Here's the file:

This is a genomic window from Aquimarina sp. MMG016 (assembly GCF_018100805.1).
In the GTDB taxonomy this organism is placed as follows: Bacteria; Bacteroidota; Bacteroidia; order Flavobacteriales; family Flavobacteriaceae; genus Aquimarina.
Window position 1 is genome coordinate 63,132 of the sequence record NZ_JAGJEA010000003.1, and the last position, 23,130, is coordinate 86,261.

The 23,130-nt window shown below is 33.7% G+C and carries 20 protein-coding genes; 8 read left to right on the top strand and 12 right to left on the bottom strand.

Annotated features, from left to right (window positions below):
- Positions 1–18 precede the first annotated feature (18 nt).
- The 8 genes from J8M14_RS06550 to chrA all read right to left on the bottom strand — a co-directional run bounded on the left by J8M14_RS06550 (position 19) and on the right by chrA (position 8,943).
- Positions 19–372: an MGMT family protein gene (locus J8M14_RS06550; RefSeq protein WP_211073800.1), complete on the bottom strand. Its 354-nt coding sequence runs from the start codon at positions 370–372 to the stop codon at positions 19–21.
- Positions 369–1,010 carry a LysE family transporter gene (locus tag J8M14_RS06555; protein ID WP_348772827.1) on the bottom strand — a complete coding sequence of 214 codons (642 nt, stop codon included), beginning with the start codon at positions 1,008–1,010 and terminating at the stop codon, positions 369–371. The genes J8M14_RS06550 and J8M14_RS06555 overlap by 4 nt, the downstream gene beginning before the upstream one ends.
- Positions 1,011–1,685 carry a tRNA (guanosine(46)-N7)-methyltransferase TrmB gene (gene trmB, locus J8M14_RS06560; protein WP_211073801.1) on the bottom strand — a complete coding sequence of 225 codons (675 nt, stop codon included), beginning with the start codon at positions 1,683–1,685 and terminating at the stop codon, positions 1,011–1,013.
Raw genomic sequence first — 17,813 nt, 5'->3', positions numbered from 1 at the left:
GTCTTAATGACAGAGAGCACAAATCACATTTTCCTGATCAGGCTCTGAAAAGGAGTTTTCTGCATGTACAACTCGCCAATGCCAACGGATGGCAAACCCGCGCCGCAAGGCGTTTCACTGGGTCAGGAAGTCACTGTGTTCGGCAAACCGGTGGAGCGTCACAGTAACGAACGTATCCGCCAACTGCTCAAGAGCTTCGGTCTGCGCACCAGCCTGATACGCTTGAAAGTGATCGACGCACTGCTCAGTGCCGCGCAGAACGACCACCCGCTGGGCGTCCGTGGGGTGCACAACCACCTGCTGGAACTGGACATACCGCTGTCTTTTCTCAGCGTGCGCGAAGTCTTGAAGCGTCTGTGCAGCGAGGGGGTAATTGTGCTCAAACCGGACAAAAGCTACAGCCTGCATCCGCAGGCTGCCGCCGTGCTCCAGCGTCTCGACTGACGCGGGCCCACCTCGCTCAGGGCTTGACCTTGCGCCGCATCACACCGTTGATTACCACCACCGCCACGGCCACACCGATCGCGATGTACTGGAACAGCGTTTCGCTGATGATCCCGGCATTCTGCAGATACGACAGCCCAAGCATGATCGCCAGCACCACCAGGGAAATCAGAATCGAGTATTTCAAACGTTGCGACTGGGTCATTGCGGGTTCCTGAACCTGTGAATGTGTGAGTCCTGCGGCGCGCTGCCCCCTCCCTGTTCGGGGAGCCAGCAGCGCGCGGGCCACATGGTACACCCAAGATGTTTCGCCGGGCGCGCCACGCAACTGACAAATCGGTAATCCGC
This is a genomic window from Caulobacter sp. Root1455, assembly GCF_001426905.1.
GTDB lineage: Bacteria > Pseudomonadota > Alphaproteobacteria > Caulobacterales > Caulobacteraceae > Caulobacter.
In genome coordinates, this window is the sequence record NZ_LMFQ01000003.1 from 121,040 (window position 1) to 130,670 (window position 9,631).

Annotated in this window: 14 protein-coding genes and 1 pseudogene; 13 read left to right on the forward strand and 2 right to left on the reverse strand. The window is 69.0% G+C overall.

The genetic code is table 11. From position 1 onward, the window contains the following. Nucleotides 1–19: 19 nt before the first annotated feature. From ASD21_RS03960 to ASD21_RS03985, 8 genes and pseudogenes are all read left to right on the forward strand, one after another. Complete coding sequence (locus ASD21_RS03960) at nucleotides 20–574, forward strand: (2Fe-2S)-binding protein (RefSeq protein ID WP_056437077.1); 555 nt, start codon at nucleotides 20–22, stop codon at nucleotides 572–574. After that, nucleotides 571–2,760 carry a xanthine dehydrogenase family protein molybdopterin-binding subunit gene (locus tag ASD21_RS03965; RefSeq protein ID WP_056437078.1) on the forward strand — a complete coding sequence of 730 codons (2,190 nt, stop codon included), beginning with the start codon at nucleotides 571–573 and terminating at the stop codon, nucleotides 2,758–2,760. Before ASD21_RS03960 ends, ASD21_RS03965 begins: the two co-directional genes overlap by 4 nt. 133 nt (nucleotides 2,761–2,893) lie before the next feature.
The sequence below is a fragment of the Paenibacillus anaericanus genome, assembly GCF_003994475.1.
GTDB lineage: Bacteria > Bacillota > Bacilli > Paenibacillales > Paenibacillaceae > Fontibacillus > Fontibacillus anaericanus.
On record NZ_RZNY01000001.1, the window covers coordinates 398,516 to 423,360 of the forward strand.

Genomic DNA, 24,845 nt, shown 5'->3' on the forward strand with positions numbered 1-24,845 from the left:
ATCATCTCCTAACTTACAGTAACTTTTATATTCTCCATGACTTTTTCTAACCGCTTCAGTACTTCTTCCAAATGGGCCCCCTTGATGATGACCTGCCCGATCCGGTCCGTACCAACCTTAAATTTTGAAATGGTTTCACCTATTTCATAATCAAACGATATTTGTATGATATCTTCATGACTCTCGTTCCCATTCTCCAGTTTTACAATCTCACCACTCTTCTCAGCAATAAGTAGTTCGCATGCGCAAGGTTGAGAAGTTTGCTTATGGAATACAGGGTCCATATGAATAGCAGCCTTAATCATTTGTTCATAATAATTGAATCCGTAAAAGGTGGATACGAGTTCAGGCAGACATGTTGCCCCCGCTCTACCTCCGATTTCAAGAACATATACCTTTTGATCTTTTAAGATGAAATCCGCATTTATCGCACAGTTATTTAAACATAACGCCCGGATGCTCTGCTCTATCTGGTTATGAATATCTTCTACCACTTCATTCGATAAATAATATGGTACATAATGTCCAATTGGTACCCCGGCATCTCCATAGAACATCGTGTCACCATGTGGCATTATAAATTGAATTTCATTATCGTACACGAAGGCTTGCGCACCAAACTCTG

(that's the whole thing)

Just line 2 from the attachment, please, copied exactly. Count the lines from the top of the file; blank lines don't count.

In the GTDB taxonomy this organism is placed as follows: Bacteria; Bacteroidota; Bacteroidia; order Flavobacteriales; family Flavobacteriaceae; genus Aquimarina.